By M. Ryan Floyd (auth.)

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Extra info for Abandoning American Neutrality: Woodrow Wilson and the Beginning of the Great War, August 1914–December 1915

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He also believed that if the government augmented the number of ships available it could regulate shipping rates and keep them at fair levels for merchants. ” They were right; there was an enormous outpouring of opposition. Many Americans felt that the bill would provide the government with too much influence in the business world and threaten free enterprise. Others thought that it could place the United States at odds with the belligerents and endanger its neutrality. Opposition to the plan frustrated the president because he and McAdoo were trying to aid the business community by providing the ships that the private sector could not afford and at a time it desperately needed the help.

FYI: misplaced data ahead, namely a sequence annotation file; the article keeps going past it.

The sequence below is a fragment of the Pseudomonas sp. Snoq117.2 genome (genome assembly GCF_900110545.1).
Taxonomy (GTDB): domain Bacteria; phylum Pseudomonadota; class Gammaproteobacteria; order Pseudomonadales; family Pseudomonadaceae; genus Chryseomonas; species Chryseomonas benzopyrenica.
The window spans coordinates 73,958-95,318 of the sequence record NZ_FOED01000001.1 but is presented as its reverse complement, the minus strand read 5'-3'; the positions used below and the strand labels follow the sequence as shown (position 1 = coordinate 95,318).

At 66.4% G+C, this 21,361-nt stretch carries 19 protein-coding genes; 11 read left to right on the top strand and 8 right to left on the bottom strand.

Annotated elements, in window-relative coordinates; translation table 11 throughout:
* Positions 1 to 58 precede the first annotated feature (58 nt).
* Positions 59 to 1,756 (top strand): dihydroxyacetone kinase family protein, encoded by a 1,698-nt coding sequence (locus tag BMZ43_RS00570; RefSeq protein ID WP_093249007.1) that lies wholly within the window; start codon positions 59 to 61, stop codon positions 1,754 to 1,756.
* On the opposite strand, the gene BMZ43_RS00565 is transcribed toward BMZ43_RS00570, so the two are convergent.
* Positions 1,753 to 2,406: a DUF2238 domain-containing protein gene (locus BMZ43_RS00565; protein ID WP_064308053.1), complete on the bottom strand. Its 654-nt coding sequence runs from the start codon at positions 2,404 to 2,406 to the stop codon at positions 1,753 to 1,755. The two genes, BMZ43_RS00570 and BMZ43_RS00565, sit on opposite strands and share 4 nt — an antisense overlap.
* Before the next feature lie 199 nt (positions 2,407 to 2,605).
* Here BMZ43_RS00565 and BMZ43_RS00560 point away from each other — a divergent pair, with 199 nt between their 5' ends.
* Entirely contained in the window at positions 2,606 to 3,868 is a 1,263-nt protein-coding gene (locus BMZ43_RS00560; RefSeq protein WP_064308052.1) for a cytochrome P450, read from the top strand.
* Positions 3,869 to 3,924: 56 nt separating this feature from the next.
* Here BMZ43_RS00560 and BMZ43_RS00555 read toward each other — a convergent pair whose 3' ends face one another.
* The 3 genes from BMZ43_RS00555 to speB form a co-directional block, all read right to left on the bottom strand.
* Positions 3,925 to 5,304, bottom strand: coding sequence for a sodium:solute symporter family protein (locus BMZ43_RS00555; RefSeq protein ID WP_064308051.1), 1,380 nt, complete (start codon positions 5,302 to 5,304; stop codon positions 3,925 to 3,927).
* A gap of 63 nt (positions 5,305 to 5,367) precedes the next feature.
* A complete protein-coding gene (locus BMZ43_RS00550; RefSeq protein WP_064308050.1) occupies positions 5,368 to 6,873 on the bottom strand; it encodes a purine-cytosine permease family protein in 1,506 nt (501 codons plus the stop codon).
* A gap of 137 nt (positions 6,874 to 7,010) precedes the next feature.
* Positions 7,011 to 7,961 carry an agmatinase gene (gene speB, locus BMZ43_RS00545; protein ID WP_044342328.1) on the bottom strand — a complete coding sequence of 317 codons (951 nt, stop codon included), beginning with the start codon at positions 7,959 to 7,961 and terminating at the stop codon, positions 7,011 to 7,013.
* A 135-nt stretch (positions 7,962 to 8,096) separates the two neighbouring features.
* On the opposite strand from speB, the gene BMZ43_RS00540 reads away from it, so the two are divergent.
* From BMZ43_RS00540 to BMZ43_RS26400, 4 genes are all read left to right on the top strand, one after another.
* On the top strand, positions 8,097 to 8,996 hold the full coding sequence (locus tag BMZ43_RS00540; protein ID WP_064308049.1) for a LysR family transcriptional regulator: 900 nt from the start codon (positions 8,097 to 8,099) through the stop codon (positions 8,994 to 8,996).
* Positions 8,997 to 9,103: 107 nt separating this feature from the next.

Like Wilson and Bryan, House saw a great opportunity for the United States to play a leading role in world affairs, but he did not like Bryan. ” As soon as House returned from Europe, he made clear that he viewed himself as the best candidate to be Wilson’s spokesman to the foreign dignitaries. He worked to push Bryan out of a seat of prominence, warning against letting him make overtures to the European powers. He claimed that Bryan had no standing with their leaders: “They look upon him as purely visionary and it would lessen the weight of your influence if you desired to use it yourself.

In his opinion, the matter needed further consideration and he advised Wilson, despite Lansing’s protest, not to send the note. House wanted to take control of the debate personally and suggested that he meet privately with British Ambassador Cecil Spring-Rice to discuss the matter in more detail. ”7 Per Wilson’s request, the following morning Lansing submitted a new draft of the instructions for Page. The president handed the dispatch to House, who took it to his meeting with the British ambassador.

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